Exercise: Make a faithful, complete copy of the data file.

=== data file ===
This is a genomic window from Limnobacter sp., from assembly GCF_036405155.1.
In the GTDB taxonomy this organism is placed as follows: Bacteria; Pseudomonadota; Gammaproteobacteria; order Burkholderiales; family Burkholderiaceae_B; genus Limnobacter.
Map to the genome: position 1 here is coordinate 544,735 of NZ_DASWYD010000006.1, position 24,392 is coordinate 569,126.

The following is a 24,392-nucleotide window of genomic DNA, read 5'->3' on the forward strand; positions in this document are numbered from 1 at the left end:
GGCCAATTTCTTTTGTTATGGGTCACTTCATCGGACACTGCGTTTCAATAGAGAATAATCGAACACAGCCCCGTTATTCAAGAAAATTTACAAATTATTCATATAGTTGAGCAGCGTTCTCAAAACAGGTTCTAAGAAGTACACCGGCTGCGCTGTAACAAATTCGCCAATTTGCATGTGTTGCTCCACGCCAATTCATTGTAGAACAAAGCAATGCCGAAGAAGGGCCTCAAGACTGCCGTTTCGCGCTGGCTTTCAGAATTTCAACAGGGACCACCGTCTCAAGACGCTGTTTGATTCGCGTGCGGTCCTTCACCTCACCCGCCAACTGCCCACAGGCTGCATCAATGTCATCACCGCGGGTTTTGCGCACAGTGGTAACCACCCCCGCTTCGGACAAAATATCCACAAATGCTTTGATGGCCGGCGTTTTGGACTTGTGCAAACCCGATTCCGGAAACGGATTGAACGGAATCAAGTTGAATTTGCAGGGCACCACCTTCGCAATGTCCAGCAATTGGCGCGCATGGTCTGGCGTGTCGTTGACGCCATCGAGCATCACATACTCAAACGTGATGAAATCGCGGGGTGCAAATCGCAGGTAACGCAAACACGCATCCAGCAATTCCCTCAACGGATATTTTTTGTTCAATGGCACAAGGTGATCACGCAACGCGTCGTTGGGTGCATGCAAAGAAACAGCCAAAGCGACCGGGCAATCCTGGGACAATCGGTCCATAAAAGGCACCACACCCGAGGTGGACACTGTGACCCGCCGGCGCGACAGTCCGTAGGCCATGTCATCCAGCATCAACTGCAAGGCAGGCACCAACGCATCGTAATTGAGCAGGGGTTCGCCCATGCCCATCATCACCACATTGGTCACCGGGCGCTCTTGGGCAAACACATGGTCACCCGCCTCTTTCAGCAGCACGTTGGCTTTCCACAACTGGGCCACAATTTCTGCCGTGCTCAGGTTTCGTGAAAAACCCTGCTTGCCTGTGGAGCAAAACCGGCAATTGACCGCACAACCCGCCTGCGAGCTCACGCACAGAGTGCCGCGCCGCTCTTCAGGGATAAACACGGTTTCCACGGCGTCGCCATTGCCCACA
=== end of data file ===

This is a genomic window from Limnobacter sp., from assembly GCF_036405155.1.
In the GTDB taxonomy this organism is placed as follows: Bacteria; Pseudomonadota; Gammaproteobacteria; order Burkholderiales; family Burkholderiaceae_B; genus Limnobacter.
Map to the genome: position 1 here is coordinate 544,735 of NZ_DASWYD010000006.1, position 24,392 is coordinate 569,126.

The following is a 24,392-nucleotide window of genomic DNA, read 5'->3' on the forward strand; positions in this document are numbered from 1 at the left end:
GGCCAATTTCTTTTGTTATGGGTCACTTCATCGGACACTGCGTTTCAATAGAGAATAATCGAACACAGCCCCGTTATTCAAGAAAATTTACAAATTATTCATATAGTTGAGCAGCGTTCTCAAAACAGGTTCTAAGAAGTACACCGGCTGCGCTGTAACAAATTCGCCAATTTGCATGTGTTGCTCCACGCCAATTCATTGTAGAACAAAGCAATGCCGAAGAAGGGCCTCAAGACTGCCGTTTCGCGCTGGCTTTCAGAATTTCAACAGGGACCACCGTCTCAAGACGCTGTTTGATTCGCGTGCGGTCCTTCACCTCACCCGCCAACTGCCCACAGGCTGCATCAATGTCATCACCGCGGGTTTTGCGCACAGTGGTAACCACCCCCGCTTCGGACAAAATATCCACAAATGCTTTGATGGCCGGCGTTTTGGACTTGTGCAAACCCGATTCCGGAAACGGATTGAACGGAATCAAGTTGAATTTGCAGGGCACCACCTTCGCAATGTCCAGCAATTGGCGCGCATGGTCTGGCGTGTCGTTGACGCCATCGAGCATCACATACTCAAACGTGATGAAATCGCGGGGTGCAAATCGCAGGTAACGCAAACACGCATCCAGCAATTCCCTCAACGGATATTTTTTGTTCAATGGCACAAGGTGATCACGCAACGCGTCGTTGGGTGCATGCAAAGAAACAGCCAAAGCGACCGGGCAATCCTGGGACAATCGGTCCATAAAAGGCACCACACCCGAGGTGGACACTGTGACCCGCCGGCGCGACAGTCCGTAGGCCATGTCATCCAGCATCAACTGCAAGGCAGGCACCAACGCATCGTAATTGAGCAGGGGTTCGCCCATGCCCATCATCACCACATTGGTCACCGGGCGCTCTTGGGCAAACACATGGTCACCCGCCTCTTTCAGCAGCACGTTGGCTTTCCACAACTGGGCCACAATTTCTGCCGTGCTCAGGTTTCGTGAAAAACCCTGCTTGCCTGTGGAGCAAAACCGGCAATTGACCGCACAACCCGCCTGCGAGCTCACGCACAGAGTGCCGCGCCGCTCTTCAGGGATAAACACGGTTTCCACGGCGTCGCCATTGCCCACA